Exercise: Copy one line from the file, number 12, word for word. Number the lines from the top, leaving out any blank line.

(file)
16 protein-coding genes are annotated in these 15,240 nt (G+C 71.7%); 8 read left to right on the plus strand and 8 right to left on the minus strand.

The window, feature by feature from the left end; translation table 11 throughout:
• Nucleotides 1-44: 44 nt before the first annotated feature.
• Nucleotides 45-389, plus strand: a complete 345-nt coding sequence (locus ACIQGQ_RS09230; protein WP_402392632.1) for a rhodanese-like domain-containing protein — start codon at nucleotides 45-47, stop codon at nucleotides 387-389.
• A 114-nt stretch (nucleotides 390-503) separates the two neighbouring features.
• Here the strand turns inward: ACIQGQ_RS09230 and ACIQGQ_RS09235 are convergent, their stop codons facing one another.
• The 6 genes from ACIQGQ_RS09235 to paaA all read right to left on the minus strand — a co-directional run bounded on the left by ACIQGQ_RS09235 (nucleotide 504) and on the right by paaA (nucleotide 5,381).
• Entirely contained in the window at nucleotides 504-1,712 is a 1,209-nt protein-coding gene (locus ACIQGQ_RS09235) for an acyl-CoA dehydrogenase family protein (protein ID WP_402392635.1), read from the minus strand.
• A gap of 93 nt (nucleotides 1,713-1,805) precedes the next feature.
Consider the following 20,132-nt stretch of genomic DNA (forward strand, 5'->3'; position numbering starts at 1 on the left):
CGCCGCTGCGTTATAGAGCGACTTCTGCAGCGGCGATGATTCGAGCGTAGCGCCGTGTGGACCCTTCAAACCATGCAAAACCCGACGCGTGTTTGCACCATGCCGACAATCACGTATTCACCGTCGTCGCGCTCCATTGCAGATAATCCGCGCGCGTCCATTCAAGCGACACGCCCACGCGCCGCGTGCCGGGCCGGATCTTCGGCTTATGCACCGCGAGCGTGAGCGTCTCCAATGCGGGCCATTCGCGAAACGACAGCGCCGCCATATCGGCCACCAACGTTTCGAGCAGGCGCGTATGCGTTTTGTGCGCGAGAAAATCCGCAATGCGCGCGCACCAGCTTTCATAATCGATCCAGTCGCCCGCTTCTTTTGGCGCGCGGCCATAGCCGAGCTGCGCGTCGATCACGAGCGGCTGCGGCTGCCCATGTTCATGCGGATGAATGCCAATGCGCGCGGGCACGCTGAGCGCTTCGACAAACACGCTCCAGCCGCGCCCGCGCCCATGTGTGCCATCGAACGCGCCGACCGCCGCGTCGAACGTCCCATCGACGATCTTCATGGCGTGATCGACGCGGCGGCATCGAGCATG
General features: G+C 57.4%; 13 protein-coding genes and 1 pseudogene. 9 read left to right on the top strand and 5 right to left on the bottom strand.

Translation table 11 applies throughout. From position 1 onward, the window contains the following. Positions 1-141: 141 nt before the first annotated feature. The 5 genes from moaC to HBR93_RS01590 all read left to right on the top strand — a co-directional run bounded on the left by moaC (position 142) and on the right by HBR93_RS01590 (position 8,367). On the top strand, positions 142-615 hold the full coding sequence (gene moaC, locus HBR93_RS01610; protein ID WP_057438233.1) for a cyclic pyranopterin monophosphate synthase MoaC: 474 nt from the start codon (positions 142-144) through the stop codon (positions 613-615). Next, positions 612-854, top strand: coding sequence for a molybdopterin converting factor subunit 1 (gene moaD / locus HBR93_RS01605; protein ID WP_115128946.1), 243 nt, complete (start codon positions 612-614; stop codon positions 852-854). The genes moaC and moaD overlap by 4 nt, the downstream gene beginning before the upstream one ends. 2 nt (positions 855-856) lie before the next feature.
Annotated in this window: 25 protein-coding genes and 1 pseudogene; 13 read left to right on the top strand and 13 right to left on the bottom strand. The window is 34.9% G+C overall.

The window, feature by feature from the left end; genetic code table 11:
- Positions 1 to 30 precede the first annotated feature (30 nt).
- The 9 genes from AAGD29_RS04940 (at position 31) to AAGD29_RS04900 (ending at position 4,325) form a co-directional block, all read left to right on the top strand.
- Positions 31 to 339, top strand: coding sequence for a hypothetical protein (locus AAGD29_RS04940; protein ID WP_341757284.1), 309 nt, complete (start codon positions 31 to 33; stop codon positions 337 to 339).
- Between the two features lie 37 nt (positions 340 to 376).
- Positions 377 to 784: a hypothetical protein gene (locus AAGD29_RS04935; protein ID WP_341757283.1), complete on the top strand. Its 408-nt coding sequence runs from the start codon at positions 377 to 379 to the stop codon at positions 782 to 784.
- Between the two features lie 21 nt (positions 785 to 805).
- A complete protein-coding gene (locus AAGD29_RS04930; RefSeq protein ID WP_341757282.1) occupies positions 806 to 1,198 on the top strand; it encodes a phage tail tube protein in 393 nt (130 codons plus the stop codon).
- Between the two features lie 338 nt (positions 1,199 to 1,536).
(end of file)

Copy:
General features: G+C 57.4%; 13 protein-coding genes and 1 pseudogene. 9 read left to right on the top strand and 5 right to left on the bottom strand.